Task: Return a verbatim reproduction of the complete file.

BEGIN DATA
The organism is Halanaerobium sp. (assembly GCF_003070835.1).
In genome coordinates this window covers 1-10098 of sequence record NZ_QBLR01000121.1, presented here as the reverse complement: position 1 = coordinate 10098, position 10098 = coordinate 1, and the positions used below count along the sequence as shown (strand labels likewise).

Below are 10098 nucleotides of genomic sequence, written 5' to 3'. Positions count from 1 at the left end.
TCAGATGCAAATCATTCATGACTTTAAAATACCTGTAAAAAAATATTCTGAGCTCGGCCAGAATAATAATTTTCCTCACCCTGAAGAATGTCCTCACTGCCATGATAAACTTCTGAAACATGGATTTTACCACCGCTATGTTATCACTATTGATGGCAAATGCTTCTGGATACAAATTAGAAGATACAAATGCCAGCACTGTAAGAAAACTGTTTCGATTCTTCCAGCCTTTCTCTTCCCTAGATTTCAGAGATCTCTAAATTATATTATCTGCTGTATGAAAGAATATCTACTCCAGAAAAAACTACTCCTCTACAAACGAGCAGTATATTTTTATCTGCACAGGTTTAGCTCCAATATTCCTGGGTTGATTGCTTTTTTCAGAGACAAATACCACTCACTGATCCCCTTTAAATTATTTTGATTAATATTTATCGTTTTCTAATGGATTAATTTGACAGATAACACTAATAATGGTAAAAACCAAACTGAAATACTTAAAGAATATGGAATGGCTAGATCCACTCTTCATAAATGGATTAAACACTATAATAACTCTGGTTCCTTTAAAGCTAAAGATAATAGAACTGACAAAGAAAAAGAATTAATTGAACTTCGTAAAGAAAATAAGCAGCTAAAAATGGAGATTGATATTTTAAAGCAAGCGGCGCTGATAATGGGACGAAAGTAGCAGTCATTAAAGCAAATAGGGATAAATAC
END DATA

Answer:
The organism is Halanaerobium sp. (assembly GCF_003070835.1).
In genome coordinates this window covers 1-10098 of sequence record NZ_QBLR01000121.1, presented here as the reverse complement: position 1 = coordinate 10098, position 10098 = coordinate 1, and the positions used below count along the sequence as shown (strand labels likewise).

Below are 10098 nucleotides of genomic sequence, written 5' to 3'. Positions count from 1 at the left end.
TCAGATGCAAATCATTCATGACTTTAAAATACCTGTAAAAAAATATTCTGAGCTCGGCCAGAATAATAATTTTCCTCACCCTGAAGAATGTCCTCACTGCCATGATAAACTTCTGAAACATGGATTTTACCACCGCTATGTTATCACTATTGATGGCAAATGCTTCTGGATACAAATTAGAAGATACAAATGCCAGCACTGTAAGAAAACTGTTTCGATTCTTCCAGCCTTTCTCTTCCCTAGATTTCAGAGATCTCTAAATTATATTATCTGCTGTATGAAAGAATATCTACTCCAGAAAAAACTACTCCTCTACAAACGAGCAGTATATTTTTATCTGCACAGGTTTAGCTCCAATATTCCTGGGTTGATTGCTTTTTTCAGAGACAAATACCACTCACTGATCCCCTTTAAATTATTTTGATTAATATTTATCGTTTTCTAATGGATTAATTTGACAGATAACACTAATAATGGTAAAAACCAAACTGAAATACTTAAAGAATATGGAATGGCTAGATCCACTCTTCATAAATGGATTAAACACTATAATAACTCTGGTTCCTTTAAAGCTAAAGATAATAGAACTGACAAAGAAAAAGAATTAATTGAACTTCGTAAAGAAAATAAGCAGCTAAAAATGGAGATTGATATTTTAAAGCAAGCGGCGCTGATAATGGGACGAAAGTAGCAGTCATTAAAGCAAATAGGGATAAATAC